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Windows 7 Beta Destroys MP3 Files

Microsoft is urging users of the new OS to download a patch that resolves the issue.
Microsoft is warning users of the trial version of Windows 7 that the operating system could corrupt their MP3 music files unless they install a new patch designed to fix the problem.



Windows 7 screen shot.
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"An update is available for Windows Media Center and Windows Media Player in Windows 7 Beta," Microsoft notes in a support document posted to its Web site. "The update addresses some issues with Windows Media Center playback, recording, and MP3 file support in Windows," the company states.

Specifically, unpatched versions of the Windows 7 beta OS could cause some portions of an MP3 music file to be lost under certain circumstances.

"Every time that metadata is edited in an MP3 file that already contains lots of metadata in the file header, some audio at the beginning of the track may be lost permanently," Microsoft states. "Up to several seconds of data may be lost," the company says.

Microsoft says the problem could arise with song tracks purchased online because they often contain significant amounts of metadata used to recreate album cover art. "Use of tools to add large album art to existing MP3 files may also cause this audio loss," says the software maker.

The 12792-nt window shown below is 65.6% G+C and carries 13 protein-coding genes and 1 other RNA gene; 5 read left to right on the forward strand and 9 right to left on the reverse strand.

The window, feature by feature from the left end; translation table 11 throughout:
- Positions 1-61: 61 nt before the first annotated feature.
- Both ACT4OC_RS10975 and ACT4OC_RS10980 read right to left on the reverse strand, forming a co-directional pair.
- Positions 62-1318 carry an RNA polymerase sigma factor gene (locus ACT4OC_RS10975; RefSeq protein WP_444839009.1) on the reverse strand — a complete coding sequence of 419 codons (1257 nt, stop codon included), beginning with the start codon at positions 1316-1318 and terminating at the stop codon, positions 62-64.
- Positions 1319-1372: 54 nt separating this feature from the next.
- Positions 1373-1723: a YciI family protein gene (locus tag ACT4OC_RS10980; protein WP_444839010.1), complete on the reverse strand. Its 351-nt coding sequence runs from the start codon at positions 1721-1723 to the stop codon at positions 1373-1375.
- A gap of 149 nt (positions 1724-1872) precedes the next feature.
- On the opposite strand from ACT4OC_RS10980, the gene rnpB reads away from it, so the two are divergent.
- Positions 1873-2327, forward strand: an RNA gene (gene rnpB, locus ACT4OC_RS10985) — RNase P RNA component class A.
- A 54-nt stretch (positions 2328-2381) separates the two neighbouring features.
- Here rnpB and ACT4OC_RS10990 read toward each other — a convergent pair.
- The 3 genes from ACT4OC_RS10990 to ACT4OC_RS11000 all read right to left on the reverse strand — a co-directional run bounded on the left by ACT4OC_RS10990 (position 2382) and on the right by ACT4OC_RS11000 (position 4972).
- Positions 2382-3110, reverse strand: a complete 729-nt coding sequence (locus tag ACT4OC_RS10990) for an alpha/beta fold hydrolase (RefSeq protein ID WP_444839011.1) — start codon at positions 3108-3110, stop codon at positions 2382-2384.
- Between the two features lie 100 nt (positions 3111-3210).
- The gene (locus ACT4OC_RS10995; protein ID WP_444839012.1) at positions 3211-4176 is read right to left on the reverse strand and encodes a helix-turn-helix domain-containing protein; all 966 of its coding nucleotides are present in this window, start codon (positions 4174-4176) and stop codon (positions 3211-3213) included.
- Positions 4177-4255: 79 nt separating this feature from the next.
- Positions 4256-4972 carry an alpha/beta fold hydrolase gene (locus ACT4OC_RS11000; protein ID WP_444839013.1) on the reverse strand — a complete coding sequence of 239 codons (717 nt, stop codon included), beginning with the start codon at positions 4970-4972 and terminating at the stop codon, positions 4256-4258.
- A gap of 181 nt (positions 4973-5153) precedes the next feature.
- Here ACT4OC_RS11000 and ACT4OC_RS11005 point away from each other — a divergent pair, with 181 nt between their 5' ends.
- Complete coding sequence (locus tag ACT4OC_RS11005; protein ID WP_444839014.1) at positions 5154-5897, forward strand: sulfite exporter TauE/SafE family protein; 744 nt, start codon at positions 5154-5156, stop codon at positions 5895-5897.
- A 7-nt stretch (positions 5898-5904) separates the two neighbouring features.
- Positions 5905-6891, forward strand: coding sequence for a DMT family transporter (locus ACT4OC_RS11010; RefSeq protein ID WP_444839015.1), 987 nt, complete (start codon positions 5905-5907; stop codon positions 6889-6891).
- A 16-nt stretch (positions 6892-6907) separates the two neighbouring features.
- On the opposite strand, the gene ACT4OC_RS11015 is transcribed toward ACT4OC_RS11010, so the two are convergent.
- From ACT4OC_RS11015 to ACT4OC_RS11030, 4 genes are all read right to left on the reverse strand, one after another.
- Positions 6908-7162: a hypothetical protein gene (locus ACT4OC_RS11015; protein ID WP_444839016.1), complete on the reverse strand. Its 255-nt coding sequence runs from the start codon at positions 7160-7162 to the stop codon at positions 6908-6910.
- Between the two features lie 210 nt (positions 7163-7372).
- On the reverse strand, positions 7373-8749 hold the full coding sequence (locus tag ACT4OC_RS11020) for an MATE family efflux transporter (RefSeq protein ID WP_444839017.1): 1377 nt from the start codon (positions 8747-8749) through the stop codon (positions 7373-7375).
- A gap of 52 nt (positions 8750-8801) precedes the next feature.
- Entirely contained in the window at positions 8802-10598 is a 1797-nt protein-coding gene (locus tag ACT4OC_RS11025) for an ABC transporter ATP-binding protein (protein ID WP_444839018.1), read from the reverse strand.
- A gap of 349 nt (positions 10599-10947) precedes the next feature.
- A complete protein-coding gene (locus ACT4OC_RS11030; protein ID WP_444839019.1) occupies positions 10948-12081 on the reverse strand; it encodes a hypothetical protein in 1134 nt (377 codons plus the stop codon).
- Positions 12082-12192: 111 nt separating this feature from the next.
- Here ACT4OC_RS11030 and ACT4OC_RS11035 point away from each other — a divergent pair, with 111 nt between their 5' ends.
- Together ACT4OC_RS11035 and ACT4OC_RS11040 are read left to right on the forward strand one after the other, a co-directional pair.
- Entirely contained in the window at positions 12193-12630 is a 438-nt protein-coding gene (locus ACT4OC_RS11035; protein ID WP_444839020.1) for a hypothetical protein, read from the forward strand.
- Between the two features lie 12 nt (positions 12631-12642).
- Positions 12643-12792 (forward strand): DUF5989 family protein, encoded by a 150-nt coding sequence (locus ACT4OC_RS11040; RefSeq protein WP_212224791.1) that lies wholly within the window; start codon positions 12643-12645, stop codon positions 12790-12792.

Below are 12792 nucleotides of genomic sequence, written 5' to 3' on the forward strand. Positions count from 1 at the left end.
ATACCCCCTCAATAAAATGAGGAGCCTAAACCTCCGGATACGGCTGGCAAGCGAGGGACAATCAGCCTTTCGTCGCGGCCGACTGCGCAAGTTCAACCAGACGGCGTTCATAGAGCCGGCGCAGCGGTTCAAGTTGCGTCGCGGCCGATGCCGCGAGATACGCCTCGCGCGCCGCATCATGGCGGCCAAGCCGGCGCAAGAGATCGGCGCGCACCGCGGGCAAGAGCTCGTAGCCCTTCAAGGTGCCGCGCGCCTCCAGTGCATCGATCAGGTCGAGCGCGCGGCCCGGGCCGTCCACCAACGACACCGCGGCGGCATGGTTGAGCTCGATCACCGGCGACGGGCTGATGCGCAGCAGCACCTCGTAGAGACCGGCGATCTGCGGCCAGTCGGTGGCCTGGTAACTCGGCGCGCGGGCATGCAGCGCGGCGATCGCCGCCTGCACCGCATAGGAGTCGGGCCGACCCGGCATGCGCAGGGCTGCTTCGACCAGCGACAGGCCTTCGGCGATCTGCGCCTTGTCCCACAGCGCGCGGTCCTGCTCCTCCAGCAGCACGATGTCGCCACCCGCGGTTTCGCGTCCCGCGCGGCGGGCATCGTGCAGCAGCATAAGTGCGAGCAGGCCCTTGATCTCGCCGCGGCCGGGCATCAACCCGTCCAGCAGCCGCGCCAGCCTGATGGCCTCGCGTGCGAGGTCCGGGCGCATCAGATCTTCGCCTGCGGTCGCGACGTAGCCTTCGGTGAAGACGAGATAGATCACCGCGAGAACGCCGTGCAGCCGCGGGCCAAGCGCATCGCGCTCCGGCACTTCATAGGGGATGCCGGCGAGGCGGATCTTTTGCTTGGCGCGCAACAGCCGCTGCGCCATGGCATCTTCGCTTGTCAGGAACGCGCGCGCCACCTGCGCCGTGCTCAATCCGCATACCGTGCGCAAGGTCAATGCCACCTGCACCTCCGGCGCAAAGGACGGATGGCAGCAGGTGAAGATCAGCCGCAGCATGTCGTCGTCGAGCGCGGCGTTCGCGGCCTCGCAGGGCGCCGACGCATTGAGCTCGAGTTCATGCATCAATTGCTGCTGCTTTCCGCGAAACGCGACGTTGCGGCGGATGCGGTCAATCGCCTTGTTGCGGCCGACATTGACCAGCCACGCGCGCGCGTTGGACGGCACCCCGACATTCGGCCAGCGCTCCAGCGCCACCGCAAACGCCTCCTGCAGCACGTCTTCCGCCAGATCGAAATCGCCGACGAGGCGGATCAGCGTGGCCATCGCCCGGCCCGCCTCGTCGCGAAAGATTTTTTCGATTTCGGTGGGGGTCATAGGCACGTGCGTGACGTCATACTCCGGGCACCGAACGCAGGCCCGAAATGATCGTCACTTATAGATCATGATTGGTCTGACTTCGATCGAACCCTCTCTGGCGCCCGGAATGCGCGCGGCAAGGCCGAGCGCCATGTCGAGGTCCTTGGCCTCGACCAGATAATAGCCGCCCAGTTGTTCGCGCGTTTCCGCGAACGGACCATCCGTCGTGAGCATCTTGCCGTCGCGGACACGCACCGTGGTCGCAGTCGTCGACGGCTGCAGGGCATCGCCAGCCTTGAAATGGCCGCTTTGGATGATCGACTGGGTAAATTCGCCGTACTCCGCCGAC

"Without action on your part, all MP3 files that have large headers in your Windows Media Player and Windows Media Center libraries are likely to lose some audio. Install this update to resolve the issue before you introduce MP3 files to the computer," Microsoft advises, noting that the patch can be downloaded from its Windows support site.

On Saturday, Microsoft dropped limits on the number of copies of the Windows 7 beta it plans to make available to PC enthusiasts after a crush of download requests for the new OS brought its servers to a halt over the weekend.

Last week at CES 2009 in Las Vegas, CEO Steve Ballmer raised expectations around Windows 7.

"We are on track to deliver the best version of Windows ever. We're putting in all the right ingredients—simplicity, reliability and speed, and working hard to get it right, and to get it ready," said Ballmer. Compared to the widely-maligned Vista, Windows 7 "should boot more quickly, have longer battery life, and fewer alerts," Ballmer said.

Ballmer also touted Windows 7's improved support for networking and multimedia content, as well as its touch-screen capabilities.

Microsoft needs Windows 7 to be a hit. Vista, the current version of Windows, has failed to catch on with mainstream computer users and businesses have shunned it outright. Many users have complained about Vista's hardware requirements, intrusive security measures, and lack of compatibility with older applications.

Dissatisfaction with Vista has allowed Apple to gain share against Microsoft in the computer operating system market in recent months. Windows' market share in November fell below 90% for the first time in years while Mac OS is now flirting with the 10% mark, according to market watcher Net Applications.

Microsoft is hoping that Windows 7, which is expected to be released in its final form in late 2009 or early 2010, will stem the tide.